The Civic Center Music Hall is owned and operated by the City of Oklahoma City and is nationally recognized as one of the country's premier acoustic performing arts facilities. Inside our doors are three theatres, a grand reception hall, multiple suites and smaller rental facilities.
Anyone serious about the visual arts has to head over to The Paseo, Oklahoma City’s historic arts district. The area is home to more than 22 galleries that feature the work of approximately 80 artists. The first Friday of every month, all the galleries are open from 6 to 10 p.m. for the monthly Art Walk. The district has grown rapidly over the past several years, and that trend seems to be continuing. New restaurants are going in, and more shopping options are popping up, making The Paseo a destination in its own right.
Fondly nicknamed the “Old Lady on Brady,” this 100-year-old theater is on the National Register of Historic Places and has played host to countless big-name performers, including Journey, Kansas, B.B. King, Will Rogers, Robin Williams and Randy Travis. Today, it anchors the bustling Brady Arts District and stands as one of the greatest monuments to Tulsa’s rich cultural heritage.
Had it not been for Stax Records founder meeting Memphis music icon Rufus Thomas soon after he started his fledgling Satellite Records in 1957, Stax Records might never have become the soul and R&B powerhouse that it came to be.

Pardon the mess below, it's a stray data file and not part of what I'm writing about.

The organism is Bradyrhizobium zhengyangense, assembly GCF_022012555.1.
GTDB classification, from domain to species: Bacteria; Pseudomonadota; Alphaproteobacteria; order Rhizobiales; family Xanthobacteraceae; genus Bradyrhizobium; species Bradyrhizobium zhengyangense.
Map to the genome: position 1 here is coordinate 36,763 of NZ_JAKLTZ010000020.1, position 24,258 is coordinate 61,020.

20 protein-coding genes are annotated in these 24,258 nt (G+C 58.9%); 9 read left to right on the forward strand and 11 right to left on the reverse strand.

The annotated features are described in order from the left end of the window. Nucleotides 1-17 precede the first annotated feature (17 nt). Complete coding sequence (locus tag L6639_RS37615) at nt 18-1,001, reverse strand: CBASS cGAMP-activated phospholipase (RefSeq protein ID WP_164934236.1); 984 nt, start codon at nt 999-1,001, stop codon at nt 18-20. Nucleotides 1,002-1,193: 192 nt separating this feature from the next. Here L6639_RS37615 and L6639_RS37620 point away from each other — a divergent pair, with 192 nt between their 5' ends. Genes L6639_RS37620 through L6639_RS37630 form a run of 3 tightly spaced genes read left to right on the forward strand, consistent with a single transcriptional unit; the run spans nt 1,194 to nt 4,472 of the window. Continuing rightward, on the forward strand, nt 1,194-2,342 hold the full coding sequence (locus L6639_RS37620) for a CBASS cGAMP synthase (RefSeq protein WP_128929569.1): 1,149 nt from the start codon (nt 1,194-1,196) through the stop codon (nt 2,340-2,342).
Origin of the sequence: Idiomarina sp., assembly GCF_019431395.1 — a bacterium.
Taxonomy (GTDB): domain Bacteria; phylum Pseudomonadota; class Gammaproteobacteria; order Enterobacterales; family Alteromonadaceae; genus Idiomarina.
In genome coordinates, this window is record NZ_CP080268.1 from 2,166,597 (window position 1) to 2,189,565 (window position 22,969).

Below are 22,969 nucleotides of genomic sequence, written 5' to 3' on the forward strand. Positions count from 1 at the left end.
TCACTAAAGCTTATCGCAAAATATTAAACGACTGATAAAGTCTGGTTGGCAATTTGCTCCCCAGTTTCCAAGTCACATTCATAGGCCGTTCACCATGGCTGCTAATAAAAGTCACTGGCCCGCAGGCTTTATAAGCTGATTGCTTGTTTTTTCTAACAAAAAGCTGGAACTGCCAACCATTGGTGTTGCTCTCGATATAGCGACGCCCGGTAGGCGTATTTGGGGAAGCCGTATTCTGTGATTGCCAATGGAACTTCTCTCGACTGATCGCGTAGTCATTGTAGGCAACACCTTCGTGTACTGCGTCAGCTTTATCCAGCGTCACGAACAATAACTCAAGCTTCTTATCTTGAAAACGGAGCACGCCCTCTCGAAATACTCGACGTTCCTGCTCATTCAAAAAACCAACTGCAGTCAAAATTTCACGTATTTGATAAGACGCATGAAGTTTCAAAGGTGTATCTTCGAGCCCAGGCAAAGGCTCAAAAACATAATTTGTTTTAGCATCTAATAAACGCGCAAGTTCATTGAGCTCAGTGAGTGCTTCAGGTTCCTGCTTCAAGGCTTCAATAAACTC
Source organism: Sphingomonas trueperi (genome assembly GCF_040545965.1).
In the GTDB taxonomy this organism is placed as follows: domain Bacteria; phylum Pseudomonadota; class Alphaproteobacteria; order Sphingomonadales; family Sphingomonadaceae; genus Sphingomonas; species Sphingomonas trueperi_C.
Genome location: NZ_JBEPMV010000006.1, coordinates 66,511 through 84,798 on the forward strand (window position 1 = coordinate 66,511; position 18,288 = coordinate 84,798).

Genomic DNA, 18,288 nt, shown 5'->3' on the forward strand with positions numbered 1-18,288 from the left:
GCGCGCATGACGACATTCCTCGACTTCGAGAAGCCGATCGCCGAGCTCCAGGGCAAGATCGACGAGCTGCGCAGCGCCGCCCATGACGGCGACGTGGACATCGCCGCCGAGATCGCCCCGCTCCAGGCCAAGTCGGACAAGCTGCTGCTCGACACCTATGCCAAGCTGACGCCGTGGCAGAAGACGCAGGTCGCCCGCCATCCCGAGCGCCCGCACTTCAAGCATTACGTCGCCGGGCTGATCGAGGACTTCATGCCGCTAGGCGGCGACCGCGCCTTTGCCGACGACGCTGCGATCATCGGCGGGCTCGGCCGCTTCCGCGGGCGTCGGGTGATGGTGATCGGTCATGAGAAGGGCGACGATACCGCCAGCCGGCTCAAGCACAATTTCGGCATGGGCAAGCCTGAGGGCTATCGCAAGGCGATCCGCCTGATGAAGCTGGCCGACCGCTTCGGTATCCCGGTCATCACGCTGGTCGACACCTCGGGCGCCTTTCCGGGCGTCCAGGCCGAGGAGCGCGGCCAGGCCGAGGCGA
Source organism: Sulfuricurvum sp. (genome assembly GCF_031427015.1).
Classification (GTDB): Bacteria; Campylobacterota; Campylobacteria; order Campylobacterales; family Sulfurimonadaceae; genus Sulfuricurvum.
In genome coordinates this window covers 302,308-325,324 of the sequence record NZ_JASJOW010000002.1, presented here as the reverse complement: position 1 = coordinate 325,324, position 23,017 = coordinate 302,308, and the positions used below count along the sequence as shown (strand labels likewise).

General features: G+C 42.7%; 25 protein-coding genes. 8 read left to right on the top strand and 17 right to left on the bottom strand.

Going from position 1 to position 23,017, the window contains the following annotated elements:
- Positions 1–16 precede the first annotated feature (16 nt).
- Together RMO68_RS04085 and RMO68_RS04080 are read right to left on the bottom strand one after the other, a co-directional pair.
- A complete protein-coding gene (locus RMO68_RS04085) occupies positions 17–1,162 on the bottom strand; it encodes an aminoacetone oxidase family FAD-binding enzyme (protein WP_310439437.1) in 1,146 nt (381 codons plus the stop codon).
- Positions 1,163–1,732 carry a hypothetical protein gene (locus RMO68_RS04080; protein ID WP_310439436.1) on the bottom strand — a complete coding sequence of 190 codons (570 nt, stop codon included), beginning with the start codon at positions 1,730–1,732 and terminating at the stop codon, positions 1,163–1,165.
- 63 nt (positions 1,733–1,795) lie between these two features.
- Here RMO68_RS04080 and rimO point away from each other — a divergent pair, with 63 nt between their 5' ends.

The Pink Palace Family of Museums refreshingly doesn’t focus on any one medium or aspect of Memphis culture. It gives visitors an in-depth and unique look at just about everything there is to know about the Mid-South, from cultural and natural history to region-shaping industries and rare oddities.
The Storytellers Museum is in a historic building that started as a general store; later, Johnny Cash converted it into his “Little Stage,” where his “Saturday Night in Hickman County” guitar pulls took place. For an unforgettable experience, come see the one-of-a-kind memorabilia and never-before-shown video footage of Johnny Cash; every visit includes a 20-minute Live Concert!
The Alexander Majors House is one only four surviving antebellum houses in Kansas City, Missouri, and is on the National Register of Historic Places. Built in 1856 for the family of Alexander Majors, the house served as both a family home and as the headquarters for Majors’ successful freighting company. The Majors House was built facing westward, overlooking what was then the Kansas Territory.
Originally, the Majors House had nine rooms and nine fireplaces—one in each room. It boasts original floors of virgin white pine—non-existent today. The walls were originally plastered with white lime and hog-hair. The house’s main rooms consisted of an office, parlor, and dining room on the first floor, and three bedrooms and a family parlor on the second floor. Before the rear additions were constructed in the early 1900s, the Majors family’s kitchen was a detached outbuilding or lean-to.
See what a progressive farming community, spread across some 30 sloping acres, looked like in the mid-1800s. Missouri Town 1855 is composed of more than 25 buildings dating from 1820 - 1860. This living history museum uses original structures, furnishings and equipment. Also depicting the 19th Century lifestyles are interpreters in period attire, authentic field and garden crops, and rare livestock breeds.